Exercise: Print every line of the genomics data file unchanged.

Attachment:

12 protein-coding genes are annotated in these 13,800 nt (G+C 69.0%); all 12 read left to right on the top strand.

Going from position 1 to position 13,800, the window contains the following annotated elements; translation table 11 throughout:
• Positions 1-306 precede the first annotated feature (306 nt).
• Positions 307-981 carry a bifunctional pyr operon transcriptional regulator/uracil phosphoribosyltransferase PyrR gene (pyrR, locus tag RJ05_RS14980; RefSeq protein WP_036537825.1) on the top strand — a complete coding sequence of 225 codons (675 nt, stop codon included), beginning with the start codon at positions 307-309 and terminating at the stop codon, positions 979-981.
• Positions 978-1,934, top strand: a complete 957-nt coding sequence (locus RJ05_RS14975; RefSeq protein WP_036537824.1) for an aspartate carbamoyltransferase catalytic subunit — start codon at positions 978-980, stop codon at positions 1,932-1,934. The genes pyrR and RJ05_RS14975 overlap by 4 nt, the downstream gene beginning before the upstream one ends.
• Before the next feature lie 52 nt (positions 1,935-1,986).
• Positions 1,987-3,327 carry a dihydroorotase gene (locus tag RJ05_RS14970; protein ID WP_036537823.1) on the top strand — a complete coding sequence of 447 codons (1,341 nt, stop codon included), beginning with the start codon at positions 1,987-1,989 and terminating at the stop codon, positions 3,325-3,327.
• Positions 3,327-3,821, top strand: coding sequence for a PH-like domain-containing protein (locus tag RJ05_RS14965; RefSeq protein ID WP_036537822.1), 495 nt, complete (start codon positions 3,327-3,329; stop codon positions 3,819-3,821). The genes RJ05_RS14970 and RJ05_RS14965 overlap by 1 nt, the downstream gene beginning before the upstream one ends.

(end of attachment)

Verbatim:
12 protein-coding genes are annotated in these 13,800 nt (G+C 69.0%); all 12 read left to right on the top strand.

Going from position 1 to position 13,800, the window contains the following annotated elements; translation table 11 throughout:
• Positions 1-306 precede the first annotated feature (306 nt).
• Positions 307-981 carry a bifunctional pyr operon transcriptional regulator/uracil phosphoribosyltransferase PyrR gene (pyrR, locus tag RJ05_RS14980; RefSeq protein WP_036537825.1) on the top strand — a complete coding sequence of 225 codons (675 nt, stop codon included), beginning with the start codon at positions 307-309 and terminating at the stop codon, positions 979-981.
• Positions 978-1,934, top strand: a complete 957-nt coding sequence (locus RJ05_RS14975; RefSeq protein WP_036537824.1) for an aspartate carbamoyltransferase catalytic subunit — start codon at positions 978-980, stop codon at positions 1,932-1,934. The genes pyrR and RJ05_RS14975 overlap by 4 nt, the downstream gene beginning before the upstream one ends.
• Before the next feature lie 52 nt (positions 1,935-1,986).
• Positions 1,987-3,327 carry a dihydroorotase gene (locus tag RJ05_RS14970; protein ID WP_036537823.1) on the top strand — a complete coding sequence of 447 codons (1,341 nt, stop codon included), beginning with the start codon at positions 1,987-1,989 and terminating at the stop codon, positions 3,325-3,327.
• Positions 3,327-3,821, top strand: coding sequence for a PH-like domain-containing protein (locus tag RJ05_RS14965; RefSeq protein ID WP_036537822.1), 495 nt, complete (start codon positions 3,327-3,329; stop codon positions 3,819-3,821). The genes RJ05_RS14970 and RJ05_RS14965 overlap by 1 nt, the downstream gene beginning before the upstream one ends.